I have heard it said that it's good for children to be exposed to bullies (including bully teachers), that it prepares them for the 'real world'. I strongly disagree. Children do not have the emotional maturity, the tools, or the skills to stand up to those stronger than themselves; they are at the mercy of their bullies or dependent upon adults to help them out of these situations. I see nothing good that can come from being teased, taunted, and physically abused day after day until their attackers get tired of them or until an adult steps in to rescue them. How does the standard advice to "ignore" the bullies translate into dealing with abusive spouses or bosses when they are adults? Children are not sheltered from all negative interactions with people just because they are homeschooled; chances are that they'll be able to observe how Mama handles the rude lady at the store. Somewhere along the way there'll be a child at playgroup who pushes them out of the way. There will be plenty of opportunities for learning to deal with unpleasant people. No child should have to deal with bullying.

I also disagree that socializing only with other children of the same age (or even gender) for 7.5 hours a day is likely to prepare my children for socializing in the real world. I have never worked a job with only other people of my age. When I go to work at my outside job, I have to be able to relate to the elderly at times and teenagers at times. I have friendships with people 30 years older than me, and I have friendships with people who are 15 years younger than me. We see people of all races, sizes, and abilities in the real world. My children would not think of pointing, laughing, or calling names someone who is different from them. I do not want them to be taught to do so by other children with whom they are socializing. Nor do I want them to be taught that their clothes, their hair, their toys, their friends aren't cool enough. All the other 'social lessons' taught in public school with which I disagree would be too lengthy of a subject to approach here. Maybe another blog.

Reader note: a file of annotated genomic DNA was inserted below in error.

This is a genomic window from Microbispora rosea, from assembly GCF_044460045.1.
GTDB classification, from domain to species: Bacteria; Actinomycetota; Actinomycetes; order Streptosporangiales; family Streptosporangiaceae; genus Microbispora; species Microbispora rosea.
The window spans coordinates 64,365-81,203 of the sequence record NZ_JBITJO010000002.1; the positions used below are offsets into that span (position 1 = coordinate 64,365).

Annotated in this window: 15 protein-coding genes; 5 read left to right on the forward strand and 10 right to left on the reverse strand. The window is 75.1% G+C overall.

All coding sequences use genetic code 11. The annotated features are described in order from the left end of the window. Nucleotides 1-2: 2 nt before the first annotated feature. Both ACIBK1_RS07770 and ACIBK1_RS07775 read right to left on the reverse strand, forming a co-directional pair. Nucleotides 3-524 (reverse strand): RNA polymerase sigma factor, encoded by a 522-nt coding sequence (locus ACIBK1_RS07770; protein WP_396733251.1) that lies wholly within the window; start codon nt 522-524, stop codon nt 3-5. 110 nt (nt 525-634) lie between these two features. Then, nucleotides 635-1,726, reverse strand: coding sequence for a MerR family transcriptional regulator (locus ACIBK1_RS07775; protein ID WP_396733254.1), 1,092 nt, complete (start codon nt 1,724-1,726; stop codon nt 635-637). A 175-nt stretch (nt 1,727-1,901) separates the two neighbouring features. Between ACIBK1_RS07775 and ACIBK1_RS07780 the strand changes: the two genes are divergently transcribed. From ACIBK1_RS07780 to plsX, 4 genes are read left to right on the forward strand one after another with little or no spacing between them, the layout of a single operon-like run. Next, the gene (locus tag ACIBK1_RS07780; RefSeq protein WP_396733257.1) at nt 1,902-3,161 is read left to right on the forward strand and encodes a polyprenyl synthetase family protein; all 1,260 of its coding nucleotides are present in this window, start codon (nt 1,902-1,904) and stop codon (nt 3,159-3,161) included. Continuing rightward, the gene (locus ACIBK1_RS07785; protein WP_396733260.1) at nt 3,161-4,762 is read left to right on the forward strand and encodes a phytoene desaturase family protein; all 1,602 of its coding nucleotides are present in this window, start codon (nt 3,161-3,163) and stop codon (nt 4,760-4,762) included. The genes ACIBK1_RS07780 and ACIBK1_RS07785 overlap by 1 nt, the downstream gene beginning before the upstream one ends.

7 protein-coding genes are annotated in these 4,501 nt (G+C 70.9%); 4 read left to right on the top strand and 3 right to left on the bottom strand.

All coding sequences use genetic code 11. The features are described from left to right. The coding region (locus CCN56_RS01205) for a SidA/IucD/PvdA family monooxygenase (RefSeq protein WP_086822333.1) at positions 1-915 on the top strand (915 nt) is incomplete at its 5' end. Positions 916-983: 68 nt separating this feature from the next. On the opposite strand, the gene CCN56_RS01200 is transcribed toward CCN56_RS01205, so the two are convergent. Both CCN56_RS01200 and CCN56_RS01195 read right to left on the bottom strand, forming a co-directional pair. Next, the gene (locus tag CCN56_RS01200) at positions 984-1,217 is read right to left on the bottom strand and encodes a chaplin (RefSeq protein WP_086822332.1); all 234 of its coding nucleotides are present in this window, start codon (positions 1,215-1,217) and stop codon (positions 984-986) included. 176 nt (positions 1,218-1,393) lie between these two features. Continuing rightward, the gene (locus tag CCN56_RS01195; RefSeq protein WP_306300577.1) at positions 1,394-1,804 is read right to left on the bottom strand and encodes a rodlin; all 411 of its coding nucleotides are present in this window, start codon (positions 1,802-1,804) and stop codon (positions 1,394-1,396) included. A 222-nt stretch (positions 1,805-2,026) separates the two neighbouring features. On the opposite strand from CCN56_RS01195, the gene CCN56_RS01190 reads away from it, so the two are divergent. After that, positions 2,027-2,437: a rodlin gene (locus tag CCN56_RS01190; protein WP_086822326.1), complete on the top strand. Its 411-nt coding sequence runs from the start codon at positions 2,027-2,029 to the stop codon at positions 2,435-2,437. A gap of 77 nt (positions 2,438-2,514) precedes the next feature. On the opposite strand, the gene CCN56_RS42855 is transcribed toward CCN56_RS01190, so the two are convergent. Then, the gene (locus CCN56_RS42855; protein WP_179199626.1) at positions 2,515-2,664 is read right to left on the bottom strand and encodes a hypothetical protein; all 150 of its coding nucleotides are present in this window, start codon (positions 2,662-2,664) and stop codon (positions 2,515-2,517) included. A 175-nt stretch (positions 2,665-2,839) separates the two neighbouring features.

Besides, I don't believe that the classroom is the best place for socializing. Shouldn't the children be paying attention to the teacher and learning something? That's what I keep telling my oldest daughter anyway. Two fifteen minute recess breaks and lunch (if they are allowed to talk in the lunchroom) are really the only times set aside for socializing at school. We get more socialization than that at home.